Nine factors that shaped the Solheim Cup
1. AMERICA’S BRILLIANCE
At some point, hopefully, we will move on from Suzann Pettersen’s momentary lapse of judgement and sing the praises of the Americans on Sunday.
Juli Inkster employed a modified pod system to the one Paul Azinger used at the 2008 Ryder Cup, which was based on personalities, and it worked – just.
Whatever the reasons for the American turnaround there was some incredible scoring when it was most needed. Take Cristie Kerr for example.
She had previously won just one singles in seven outings but, from three down early on, she produced nine birdies in 12 holes to stop Charley Hull posting a fifth straight point.
In the match behind Michelle Wie was eight under in demolishing Caroline Hedwall. MT
2. CATRIONA’S ENDURING EXCELLENCE
Still a captain’s dream in terms of her flexibility. In the last five matches Matthew has had 12 different partners, here she picked up three out of three with Karine Icher and Sandra Gal.
Had Europe played a rookie then it would be a safe bet that they would have been blooded alongside the Scot. A marvel at 46. MT
3. STACY’S SIDEKICK: PUMPED-UP PILLER
Getting the best out of former World No 1 Stacy Lewis in the Solheim Cup has been a recurring headache for US captains. They may finally have found the answer in the shape of Gerina Piller.
The pair teamed up for two wins on Saturday and Piller appeared to be a star in the making. Just as importantly, Lewis looked as comfortable as she routinely does in individual competition.
The previously unbeatable Nordqvist/Hedwall combination was sent packing in the Saturday foursomes and Hedwall, this time alongside Masson, had to endure another defeat in the afternoon fourballs.
Piller, who had begun her week by teaming up with Lang for a Friday half in the fourballs, went on to beat Masson again in the singles. DM
4. THE MATCH OF THE WEEKEND
Ciganda/Reid v Thompson/Kerr: Where do you start with a match that spanned almost 20 hours, went to the final green and saw only two scores worse than four. In all, there were an amazing 18 birdies and two eagles as both sides posted identical betterballs of 61.
The Americans opened up birdie, eagle to go 2up. The Europeans clawed it back to level after 11 only to lose the next two to birdies. The USA consolidated with a half on the 14th and at two up with four to play you would have thought there was no way back.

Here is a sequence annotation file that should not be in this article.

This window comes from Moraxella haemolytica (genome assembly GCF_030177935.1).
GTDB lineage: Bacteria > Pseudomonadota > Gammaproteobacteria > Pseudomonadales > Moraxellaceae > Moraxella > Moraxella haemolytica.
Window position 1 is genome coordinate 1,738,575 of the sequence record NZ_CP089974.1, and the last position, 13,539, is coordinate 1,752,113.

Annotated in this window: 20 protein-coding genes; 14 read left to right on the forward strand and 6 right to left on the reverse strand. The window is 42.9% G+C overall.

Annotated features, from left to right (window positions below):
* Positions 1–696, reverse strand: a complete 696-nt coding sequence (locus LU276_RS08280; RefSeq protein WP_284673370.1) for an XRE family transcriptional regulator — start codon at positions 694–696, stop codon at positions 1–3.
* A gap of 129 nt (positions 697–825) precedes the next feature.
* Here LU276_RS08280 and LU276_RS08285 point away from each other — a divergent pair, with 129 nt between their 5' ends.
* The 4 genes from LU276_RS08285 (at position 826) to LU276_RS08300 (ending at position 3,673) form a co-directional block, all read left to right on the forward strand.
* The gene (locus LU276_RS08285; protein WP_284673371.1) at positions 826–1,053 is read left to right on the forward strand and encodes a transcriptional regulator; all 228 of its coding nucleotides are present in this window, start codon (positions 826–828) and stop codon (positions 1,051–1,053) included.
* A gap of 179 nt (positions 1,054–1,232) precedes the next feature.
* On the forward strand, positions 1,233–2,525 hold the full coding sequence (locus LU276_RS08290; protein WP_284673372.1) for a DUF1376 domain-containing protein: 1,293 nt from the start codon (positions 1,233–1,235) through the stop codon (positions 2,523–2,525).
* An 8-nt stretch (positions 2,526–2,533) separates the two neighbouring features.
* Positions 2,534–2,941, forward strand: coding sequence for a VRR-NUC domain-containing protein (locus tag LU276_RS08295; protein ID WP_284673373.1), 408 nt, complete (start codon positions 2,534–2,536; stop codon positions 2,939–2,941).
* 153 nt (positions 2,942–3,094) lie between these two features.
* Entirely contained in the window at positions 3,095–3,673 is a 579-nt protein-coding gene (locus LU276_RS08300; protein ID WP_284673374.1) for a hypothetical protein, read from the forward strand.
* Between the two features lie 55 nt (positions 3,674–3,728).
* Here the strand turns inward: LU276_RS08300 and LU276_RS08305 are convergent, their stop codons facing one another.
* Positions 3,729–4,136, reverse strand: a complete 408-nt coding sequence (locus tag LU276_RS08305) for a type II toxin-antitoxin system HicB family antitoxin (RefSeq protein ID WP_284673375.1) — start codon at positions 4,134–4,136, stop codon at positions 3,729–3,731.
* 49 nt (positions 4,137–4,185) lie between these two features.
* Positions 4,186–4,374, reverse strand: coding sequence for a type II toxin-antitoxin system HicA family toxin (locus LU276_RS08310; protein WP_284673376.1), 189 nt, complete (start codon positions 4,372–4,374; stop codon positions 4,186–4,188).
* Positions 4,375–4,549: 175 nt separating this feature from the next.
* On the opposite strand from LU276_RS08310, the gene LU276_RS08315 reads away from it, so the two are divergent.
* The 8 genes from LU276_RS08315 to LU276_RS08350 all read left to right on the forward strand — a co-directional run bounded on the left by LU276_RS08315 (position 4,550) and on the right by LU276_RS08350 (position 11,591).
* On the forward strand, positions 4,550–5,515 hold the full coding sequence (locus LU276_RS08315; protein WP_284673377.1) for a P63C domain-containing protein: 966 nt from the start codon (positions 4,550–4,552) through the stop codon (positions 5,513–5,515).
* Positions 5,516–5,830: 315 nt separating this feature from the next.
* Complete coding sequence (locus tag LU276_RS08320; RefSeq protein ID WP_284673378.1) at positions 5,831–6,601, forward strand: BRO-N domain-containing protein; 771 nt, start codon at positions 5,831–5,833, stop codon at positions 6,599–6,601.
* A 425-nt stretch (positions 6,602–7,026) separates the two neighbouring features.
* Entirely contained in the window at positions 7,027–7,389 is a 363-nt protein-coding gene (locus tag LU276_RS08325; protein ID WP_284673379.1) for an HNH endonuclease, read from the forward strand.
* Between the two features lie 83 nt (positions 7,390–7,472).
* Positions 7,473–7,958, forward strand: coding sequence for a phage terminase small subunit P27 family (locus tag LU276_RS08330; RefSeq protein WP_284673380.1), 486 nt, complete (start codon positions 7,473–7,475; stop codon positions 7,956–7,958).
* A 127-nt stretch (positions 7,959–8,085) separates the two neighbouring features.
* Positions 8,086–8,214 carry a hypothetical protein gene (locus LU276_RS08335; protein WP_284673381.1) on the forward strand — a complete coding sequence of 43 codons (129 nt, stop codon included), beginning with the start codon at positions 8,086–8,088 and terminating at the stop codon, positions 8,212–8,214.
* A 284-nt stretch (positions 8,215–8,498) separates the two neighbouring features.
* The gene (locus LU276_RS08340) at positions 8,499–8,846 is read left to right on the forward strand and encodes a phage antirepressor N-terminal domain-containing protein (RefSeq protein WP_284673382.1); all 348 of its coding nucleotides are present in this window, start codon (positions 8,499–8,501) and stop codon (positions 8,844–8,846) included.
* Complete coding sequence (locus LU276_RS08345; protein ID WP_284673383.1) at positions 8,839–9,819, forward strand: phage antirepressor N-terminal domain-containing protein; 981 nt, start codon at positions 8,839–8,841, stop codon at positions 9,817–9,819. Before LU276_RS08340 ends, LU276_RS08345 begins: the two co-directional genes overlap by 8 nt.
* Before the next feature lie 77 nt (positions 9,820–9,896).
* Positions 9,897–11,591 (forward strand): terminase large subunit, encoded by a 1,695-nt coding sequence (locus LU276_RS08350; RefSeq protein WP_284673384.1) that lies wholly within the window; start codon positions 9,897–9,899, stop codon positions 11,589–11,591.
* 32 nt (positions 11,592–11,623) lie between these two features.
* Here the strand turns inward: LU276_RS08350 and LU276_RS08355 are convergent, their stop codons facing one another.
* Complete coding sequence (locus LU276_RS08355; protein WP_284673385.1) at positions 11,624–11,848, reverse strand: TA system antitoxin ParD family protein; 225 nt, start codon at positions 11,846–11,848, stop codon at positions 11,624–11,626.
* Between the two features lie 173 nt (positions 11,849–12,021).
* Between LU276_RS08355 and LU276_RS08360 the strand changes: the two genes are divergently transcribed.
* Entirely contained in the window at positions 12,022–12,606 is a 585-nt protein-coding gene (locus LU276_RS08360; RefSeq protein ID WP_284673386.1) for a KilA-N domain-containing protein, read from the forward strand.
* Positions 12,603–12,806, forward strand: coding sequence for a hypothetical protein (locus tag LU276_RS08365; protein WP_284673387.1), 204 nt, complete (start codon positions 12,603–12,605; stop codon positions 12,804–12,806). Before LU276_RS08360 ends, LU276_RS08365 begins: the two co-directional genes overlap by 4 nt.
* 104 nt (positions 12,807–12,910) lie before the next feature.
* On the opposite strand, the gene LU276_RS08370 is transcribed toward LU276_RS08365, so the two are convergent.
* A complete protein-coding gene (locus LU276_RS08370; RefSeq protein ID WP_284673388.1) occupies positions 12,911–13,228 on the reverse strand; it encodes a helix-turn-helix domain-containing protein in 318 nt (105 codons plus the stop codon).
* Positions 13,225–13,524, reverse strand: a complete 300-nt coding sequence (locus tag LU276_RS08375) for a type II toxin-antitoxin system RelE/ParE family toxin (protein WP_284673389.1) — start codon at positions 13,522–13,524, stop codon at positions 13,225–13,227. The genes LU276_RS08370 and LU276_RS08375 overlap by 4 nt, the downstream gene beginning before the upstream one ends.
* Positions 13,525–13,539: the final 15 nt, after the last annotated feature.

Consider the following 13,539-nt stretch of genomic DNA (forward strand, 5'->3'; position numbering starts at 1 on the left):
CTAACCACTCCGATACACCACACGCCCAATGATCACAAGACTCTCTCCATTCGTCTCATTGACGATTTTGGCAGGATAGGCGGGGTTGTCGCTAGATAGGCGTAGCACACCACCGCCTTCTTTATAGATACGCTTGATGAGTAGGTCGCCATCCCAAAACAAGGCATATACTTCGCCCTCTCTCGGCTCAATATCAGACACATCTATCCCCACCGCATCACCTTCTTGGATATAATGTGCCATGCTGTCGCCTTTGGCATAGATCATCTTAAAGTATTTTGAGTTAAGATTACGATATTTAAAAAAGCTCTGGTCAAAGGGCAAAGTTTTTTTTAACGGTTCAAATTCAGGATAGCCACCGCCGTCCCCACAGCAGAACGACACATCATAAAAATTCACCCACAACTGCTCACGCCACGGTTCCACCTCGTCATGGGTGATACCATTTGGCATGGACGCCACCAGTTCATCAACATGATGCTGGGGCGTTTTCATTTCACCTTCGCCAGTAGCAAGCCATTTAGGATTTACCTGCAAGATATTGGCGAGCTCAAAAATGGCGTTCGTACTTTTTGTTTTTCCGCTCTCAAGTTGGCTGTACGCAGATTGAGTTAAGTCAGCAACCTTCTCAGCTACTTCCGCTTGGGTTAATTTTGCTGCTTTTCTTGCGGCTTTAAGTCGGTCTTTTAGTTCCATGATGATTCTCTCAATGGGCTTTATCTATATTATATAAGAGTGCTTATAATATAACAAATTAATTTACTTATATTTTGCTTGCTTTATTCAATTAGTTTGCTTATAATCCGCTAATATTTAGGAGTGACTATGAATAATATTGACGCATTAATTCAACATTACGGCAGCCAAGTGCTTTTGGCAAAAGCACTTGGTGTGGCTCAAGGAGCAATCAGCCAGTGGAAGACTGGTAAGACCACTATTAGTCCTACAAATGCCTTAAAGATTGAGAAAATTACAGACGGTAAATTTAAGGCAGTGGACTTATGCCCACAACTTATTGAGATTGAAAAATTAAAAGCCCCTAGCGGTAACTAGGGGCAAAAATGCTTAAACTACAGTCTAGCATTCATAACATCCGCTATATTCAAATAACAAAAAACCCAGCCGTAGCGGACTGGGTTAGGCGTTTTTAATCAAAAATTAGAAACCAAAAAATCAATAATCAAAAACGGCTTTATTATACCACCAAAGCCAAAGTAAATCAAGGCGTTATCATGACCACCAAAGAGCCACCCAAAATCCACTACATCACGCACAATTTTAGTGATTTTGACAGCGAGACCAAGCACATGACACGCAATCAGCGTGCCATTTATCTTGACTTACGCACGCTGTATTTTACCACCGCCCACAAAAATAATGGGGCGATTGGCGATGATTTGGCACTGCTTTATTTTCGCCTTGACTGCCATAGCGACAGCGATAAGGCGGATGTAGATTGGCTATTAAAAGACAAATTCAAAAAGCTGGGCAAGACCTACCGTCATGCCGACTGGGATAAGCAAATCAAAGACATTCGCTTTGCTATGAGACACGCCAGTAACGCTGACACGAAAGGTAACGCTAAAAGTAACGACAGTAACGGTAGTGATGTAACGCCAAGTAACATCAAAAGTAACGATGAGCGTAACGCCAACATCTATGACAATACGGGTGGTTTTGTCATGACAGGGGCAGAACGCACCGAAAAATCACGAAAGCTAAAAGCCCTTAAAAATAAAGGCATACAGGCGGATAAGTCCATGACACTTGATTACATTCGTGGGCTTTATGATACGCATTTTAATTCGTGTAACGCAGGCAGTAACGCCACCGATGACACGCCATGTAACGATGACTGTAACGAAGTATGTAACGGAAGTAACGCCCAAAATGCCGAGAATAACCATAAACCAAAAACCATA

Reid and Ciganda were having none of it, rousing themselves to finish birdie, eagle, birdie. It ended with Reid and Thompson draining putts on the 18th to ensure neither side went away empty-handed. DM
5. REID’S REDEMPTION
After the death of her mother Joy in Germany three years ago Mel Reid had hated returning to the country. This week she surrounded herself with friends and family and planned to build some new memories. She did it in style too.
The Derby star was spectacularly good, teaming up with new partners Charley Hull and Carlota Ciganda for two wins and a half, and then was one of only three Europeans to prevail in the singles.
She celebrated her 28th birthday on the Saturday, it will have been another nice memory. MT
6. STANFORD’S BRAVE STAND
There was an element of fate here: Angela Stanford taking on Suzann Pettersen in the singles. The American’s last victory had come in the singles against Becky Brewerton in 2009, since then there had been nine straight defeats and a load of criticism.
And then the Texan drew Public Enemy No 1 in Pettersen in Match No 8. The 37-year-old made six birdies and didn’t drop a shot, en route to victory at the 17th, the scene of the Norwegian’s silliness earlier in the day.
“It’s the coolest team I’ve ever been a part of and they never quit believing,” she said.
“I had another tough week and they just said we’re going to keep believing. They were awesome.” MT
7. HEDWALL’S FALL FROM GRACE
It was hard to watch the Swede at times, not least when Europe desperately needed a point from the bottom of the singles draw and our first view of Hedwall came when she was five down to Wie early in the back nine.
It is true that Wie was an estimated -8 when the pair shook hands on the 14th green but Hedwall was never in the match.
You can see why Koch was desperate to show trust in the player who made history by winning all five games in Colorado but history was never going to repeat itself here. It was surely a mistake to send her out in the Saturday foursomes. DM
8. KOCH’S CURIOUS PAIRINGS
Had Europe gone on to complete the job then there would be very little second guessing of the captain’s partnerships, particularly pairings that had built up a fourpoint advantage with their heroic efforts. But here we go anyway.
On the first morning we were told how Mel Reid and Charley Hull had got to play with one another as they’d hoped for – they won 2&1 but were never reunited. Gwladys Nocera missed all of Saturday having recorded a 3&2 win on the Friday.
In the two formats not one pairing was repeated and, again, this is easy to say in hindsight, but there was probably too much leniency on 2013 heroine Caroline Hedwall who was out of form and touch. MT
9. LAMENTABLE PACE OF PLAY
There was so much to admire in this Solheim Cup that it may sound churlish to raise a complaint. However, the pace of play was simply unacceptable.
You would think that 12 hours of Saturday play was enough to conclude the remaining three holes from Friday’s matches and then conclude a normal day of foursomes and fourballs.
Sadly not, and players from both sides had a lot to answer for. Sadly, the only language the slow players understand is being penalised shots (or holes in this case). DM